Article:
As you may have heard, earlier this week celebrity chef Paula Deen admitted she has had type 2 diabetes for the last few years, and since she’s a food person it seemed an appropriate topic for Foodie Friday. I’ll begin by saying that I’m sorry to hear that she has the disease. Apparently she also has a marketing arrangement with a drug company to be a spokesperson for their diabetes drug.
More about that next week. Today, I want to talk about some of the things she had to say this week and what they have to do with a sane approach to business. It a horrible disease, and what she had to say is, in my mind, not much better. But let’s see what you think.
This quote is from a USA Today article:
Deen says she’s not going to change the focus of her cooking shows because of diabetes. “I suspect I’ll stick to my roots but will say a little louder, ‘Eat this in moderation.'”
“You don’t want to make a steady diet of just lettuce. You don’t want to make a steady diet of fried chicken.”
She cooks the foods featured on her show only for the six weeks of the year when she is taping the show, but “I don’t cook that way every day.” She doesn’t have fried chicken regularly, but “when you want fried chicken, nothing will take the place.”
The same is true for some of her other favorite dishes. “I don’t want to spend my life not having good food going into my pie hole. That hole was made for pies.”
I’m not a doctor, I don’t even play one on TV, but I can tell you that she’s wrong. If you’re going to manage the disease or avoid it as your symptoms begin to emerge, you need to make radical changes in your diet. Radical as in a completely new approach, not as in switching to unsweetened tea and pie only once a week. It’s revisiting all of your recipes and learning what you can substitute – quinoa or farro for rice as an example – or what you just can’t eat at all any more. Her argument has been that what she eats is only one factor in the disease – genetics and other factors are just as much as issue. In a sense, she’s throwing her hands up saying that she was going to get it anyway and now that she has it the solution is to take a pill. In a nutshell, that’s the business point too.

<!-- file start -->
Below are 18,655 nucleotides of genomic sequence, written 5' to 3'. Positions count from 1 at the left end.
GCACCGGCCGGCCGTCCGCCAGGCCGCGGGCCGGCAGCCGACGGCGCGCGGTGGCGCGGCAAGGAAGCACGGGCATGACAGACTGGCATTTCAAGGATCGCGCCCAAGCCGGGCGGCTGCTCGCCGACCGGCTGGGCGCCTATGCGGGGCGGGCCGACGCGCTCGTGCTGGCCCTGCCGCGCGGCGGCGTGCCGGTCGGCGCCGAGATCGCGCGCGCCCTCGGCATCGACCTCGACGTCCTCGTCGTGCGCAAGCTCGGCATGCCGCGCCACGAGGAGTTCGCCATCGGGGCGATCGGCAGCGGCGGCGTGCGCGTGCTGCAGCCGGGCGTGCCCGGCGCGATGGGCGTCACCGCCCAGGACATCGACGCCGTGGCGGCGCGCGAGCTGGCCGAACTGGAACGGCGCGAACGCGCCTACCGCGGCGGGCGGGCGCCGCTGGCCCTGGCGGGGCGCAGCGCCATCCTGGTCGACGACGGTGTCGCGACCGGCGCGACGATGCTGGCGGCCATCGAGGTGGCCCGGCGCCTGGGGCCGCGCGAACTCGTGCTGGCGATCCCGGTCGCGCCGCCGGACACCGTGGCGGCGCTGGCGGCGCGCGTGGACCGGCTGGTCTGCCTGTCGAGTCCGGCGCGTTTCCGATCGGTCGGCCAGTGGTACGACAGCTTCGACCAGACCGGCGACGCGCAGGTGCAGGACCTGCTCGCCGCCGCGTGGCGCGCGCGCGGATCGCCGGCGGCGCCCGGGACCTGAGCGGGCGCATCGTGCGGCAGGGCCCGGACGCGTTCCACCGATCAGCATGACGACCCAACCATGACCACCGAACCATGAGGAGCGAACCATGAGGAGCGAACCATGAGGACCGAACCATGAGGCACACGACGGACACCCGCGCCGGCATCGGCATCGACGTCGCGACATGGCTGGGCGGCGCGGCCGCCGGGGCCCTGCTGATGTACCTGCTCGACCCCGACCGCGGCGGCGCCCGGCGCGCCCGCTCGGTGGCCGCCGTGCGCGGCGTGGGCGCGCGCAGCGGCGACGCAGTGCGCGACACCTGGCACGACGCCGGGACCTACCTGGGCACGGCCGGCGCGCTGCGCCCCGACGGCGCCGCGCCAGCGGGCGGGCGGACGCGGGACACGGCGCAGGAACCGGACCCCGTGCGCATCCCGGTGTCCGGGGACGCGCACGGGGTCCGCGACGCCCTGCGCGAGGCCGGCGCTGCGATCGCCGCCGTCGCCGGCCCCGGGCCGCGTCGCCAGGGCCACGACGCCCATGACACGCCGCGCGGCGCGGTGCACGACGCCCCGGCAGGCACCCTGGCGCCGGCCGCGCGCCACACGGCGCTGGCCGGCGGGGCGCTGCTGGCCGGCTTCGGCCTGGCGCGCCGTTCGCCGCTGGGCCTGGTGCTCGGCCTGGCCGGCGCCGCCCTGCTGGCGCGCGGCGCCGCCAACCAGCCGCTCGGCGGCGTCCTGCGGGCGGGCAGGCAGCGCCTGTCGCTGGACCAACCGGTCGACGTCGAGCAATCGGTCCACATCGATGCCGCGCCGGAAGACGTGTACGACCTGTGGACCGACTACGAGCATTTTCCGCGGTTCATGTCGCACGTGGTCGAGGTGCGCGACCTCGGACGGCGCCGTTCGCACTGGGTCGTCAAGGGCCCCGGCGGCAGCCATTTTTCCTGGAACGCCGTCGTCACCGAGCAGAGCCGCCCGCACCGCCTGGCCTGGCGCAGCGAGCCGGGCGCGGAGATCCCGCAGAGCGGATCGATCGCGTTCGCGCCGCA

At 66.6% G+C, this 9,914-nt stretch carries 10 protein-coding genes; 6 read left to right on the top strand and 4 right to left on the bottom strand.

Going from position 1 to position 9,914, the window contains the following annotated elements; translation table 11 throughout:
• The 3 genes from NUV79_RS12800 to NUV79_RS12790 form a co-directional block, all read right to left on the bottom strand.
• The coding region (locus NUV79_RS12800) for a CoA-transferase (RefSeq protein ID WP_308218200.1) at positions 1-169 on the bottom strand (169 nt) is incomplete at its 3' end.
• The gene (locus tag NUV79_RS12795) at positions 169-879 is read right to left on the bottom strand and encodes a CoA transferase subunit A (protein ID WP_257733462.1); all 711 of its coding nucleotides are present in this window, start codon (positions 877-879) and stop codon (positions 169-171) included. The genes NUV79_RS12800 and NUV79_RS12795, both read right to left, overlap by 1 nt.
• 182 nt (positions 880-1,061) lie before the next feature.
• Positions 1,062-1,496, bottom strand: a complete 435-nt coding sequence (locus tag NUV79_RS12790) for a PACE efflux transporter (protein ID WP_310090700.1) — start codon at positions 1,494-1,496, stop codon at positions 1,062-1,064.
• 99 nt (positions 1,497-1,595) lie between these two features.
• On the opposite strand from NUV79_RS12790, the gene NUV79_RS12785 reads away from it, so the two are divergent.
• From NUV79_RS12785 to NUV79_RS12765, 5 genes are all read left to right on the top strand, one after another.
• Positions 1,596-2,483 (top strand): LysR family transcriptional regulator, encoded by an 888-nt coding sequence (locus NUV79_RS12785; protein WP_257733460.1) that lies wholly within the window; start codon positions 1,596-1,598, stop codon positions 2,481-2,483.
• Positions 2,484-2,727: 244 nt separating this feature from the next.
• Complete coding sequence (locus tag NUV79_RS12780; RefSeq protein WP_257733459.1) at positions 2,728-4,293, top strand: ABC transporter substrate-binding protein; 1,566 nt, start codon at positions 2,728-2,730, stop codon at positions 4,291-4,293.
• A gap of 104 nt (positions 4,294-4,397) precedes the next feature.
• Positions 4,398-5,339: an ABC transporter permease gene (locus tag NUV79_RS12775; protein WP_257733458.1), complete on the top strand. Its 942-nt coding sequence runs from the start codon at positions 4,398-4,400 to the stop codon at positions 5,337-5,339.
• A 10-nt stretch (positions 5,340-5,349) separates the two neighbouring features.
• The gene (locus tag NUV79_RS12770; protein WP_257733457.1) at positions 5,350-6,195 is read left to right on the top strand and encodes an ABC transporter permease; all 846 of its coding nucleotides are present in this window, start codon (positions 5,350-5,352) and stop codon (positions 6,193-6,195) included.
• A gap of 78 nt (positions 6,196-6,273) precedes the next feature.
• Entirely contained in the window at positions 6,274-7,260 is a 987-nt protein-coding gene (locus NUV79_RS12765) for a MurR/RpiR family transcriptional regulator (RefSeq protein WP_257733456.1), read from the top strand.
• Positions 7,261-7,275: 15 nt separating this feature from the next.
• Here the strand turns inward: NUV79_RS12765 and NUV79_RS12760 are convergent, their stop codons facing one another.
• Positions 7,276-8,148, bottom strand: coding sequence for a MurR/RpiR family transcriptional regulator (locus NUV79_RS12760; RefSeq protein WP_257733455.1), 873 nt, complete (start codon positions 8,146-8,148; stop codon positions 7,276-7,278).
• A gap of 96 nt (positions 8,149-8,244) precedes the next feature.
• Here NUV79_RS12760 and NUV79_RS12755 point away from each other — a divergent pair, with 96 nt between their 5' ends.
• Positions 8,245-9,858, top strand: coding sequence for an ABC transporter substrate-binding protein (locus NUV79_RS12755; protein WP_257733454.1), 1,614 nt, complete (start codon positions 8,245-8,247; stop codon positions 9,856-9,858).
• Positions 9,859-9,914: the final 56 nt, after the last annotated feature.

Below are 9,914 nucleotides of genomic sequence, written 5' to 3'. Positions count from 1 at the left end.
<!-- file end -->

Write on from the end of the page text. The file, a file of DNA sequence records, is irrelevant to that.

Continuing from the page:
When our businesses begin to show signs of being seriously ill, too many managers assume there is a quick fix and opt for that instead of stepping back and taking a hard look at the underlying causes. The fixes require hard work and discipline and are rarely as simple as taking a pill yet as a culture, that’s where we are. We treat constant headaches with pain killers instead of looking at the stress that’s killing us. We treat diabetes with $500 a month drugs and not by changing what we eat. We fix our businesses by looking for quick wins and easy profits rather than taking the time to install a culture of excellence, transparency, and being supportive. I’m all for making things easier – that’s what tech does, right? – but at some point it becomes all about hard work and not the easy way out like taking a pill.
I hope Paula Deen does well with her disease. All the coverage her “coming out” received this week has brought out a number of other chefs who admitted they too either have or are on the road to having this awful sickness. A few – Art Smith being one – have spoken about how they dramatically changed their eating habits and warded it off. No pills – just hard work.